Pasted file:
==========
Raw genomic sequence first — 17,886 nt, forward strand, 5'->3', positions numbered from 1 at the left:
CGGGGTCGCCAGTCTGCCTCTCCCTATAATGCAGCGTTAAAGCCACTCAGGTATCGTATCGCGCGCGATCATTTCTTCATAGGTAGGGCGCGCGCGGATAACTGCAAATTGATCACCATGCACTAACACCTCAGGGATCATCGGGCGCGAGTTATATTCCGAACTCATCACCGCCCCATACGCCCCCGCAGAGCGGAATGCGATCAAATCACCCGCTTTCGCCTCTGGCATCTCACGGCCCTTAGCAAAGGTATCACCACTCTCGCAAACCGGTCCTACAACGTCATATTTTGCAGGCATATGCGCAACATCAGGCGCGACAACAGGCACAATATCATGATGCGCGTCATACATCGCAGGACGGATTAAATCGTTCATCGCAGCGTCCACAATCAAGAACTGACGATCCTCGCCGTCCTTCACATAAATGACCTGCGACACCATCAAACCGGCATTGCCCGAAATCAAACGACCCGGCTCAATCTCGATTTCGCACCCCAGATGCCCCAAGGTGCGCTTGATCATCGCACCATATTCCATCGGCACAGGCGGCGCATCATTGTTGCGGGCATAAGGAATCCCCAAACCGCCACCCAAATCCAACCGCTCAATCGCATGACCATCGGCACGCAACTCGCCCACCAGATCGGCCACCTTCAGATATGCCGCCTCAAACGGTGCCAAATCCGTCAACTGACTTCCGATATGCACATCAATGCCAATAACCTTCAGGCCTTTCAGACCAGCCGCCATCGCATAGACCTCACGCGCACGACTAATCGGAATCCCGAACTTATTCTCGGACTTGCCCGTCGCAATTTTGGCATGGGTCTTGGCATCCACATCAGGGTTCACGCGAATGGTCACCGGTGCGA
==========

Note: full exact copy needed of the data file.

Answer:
Raw genomic sequence first — 17,886 nt, forward strand, 5'->3', positions numbered from 1 at the left:
CGGGGTCGCCAGTCTGCCTCTCCCTATAATGCAGCGTTAAAGCCACTCAGGTATCGTATCGCGCGCGATCATTTCTTCATAGGTAGGGCGCGCGCGGATAACTGCAAATTGATCACCATGCACTAACACCTCAGGGATCATCGGGCGCGAGTTATATTCCGAACTCATCACCGCCCCATACGCCCCCGCAGAGCGGAATGCGATCAAATCACCCGCTTTCGCCTCTGGCATCTCACGGCCCTTAGCAAAGGTATCACCACTCTCGCAAACCGGTCCTACAACGTCATATTTTGCAGGCATATGCGCAACATCAGGCGCGACAACAGGCACAATATCATGATGCGCGTCATACATCGCAGGACGGATTAAATCGTTCATCGCAGCGTCCACAATCAAGAACTGACGATCCTCGCCGTCCTTCACATAAATGACCTGCGACACCATCAAACCGGCATTGCCCGAAATCAAACGACCCGGCTCAATCTCGATTTCGCACCCCAGATGCCCCAAGGTGCGCTTGATCATCGCACCATATTCCATCGGCACAGGCGGCGCATCATTGTTGCGGGCATAAGGAATCCCCAAACCGCCACCCAAATCCAACCGCTCAATCGCATGACCATCGGCACGCAACTCGCCCACCAGATCGGCCACCTTCAGATATGCCGCCTCAAACGGTGCCAAATCCGTCAACTGACTTCCGATATGCACATCAATGCCAATAACCTTCAGGCCTTTCAGACCAGCCGCCATCGCATAGACCTCACGCGCACGACTAATCGGAATCCCGAACTTATTCTCGGACTTGCCCGTCGCAATTTTGGCATGGGTCTTGGCATCCACATCAGGGTTCACGCGAATGGTCACCGGTGCGA